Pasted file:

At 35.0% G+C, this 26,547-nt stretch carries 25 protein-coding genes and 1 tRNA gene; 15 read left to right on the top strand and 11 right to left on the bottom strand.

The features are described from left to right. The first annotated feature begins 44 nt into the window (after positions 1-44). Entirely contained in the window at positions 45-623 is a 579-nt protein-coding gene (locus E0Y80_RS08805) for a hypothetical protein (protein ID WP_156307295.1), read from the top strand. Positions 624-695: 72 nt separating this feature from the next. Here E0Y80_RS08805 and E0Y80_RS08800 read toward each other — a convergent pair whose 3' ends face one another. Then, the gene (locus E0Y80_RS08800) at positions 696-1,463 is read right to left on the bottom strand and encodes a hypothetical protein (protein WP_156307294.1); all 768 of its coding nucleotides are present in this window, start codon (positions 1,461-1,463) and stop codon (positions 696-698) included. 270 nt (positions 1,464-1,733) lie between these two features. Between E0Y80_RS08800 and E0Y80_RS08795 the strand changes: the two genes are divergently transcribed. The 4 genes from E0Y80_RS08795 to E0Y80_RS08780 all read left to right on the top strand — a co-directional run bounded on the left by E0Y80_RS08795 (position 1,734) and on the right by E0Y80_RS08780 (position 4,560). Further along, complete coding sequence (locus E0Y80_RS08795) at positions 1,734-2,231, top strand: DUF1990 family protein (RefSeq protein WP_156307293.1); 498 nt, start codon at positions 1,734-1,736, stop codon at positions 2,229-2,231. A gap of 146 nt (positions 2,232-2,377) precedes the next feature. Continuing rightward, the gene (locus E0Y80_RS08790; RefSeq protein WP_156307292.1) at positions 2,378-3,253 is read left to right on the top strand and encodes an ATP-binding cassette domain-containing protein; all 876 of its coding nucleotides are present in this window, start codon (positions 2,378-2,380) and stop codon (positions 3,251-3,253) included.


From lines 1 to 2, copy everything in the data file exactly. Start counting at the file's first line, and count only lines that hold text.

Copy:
At 35.0% G+C, this 26,547-nt stretch carries 25 protein-coding genes and 1 tRNA gene; 15 read left to right on the top strand and 11 right to left on the bottom strand.

The features are described from left to right. The first annotated feature begins 44 nt into the window (after positions 1-44). Entirely contained in the window at positions 45-623 is a 579-nt protein-coding gene (locus E0Y80_RS08805) for a hypothetical protein (protein ID WP_156307295.1), read from the top strand. Positions 624-695: 72 nt separating this feature from the next. Here E0Y80_RS08805 and E0Y80_RS08800 read toward each other — a convergent pair whose 3' ends face one another. Then, the gene (locus E0Y80_RS08800) at positions 696-1,463 is read right to left on the bottom strand and encodes a hypothetical protein (protein WP_156307294.1); all 768 of its coding nucleotides are present in this window, start codon (positions 1,461-1,463) and stop codon (positions 696-698) included. 270 nt (positions 1,464-1,733) lie between these two features. Between E0Y80_RS08800 and E0Y80_RS08795 the strand changes: the two genes are divergently transcribed. The 4 genes from E0Y80_RS08795 to E0Y80_RS08780 all read left to right on the top strand — a co-directional run bounded on the left by E0Y80_RS08795 (position 1,734) and on the right by E0Y80_RS08780 (position 4,560). Further along, complete coding sequence (locus E0Y80_RS08795) at positions 1,734-2,231, top strand: DUF1990 family protein (RefSeq protein WP_156307293.1); 498 nt, start codon at positions 1,734-1,736, stop codon at positions 2,229-2,231. A gap of 146 nt (positions 2,232-2,377) precedes the next feature. Continuing rightward, the gene (locus E0Y80_RS08790; RefSeq protein WP_156307292.1) at positions 2,378-3,253 is read left to right on the top strand and encodes an ATP-binding cassette domain-containing protein; all 876 of its coding nucleotides are present in this window, start codon (positions 2,378-2,380) and stop codon (positions 3,251-3,253) included.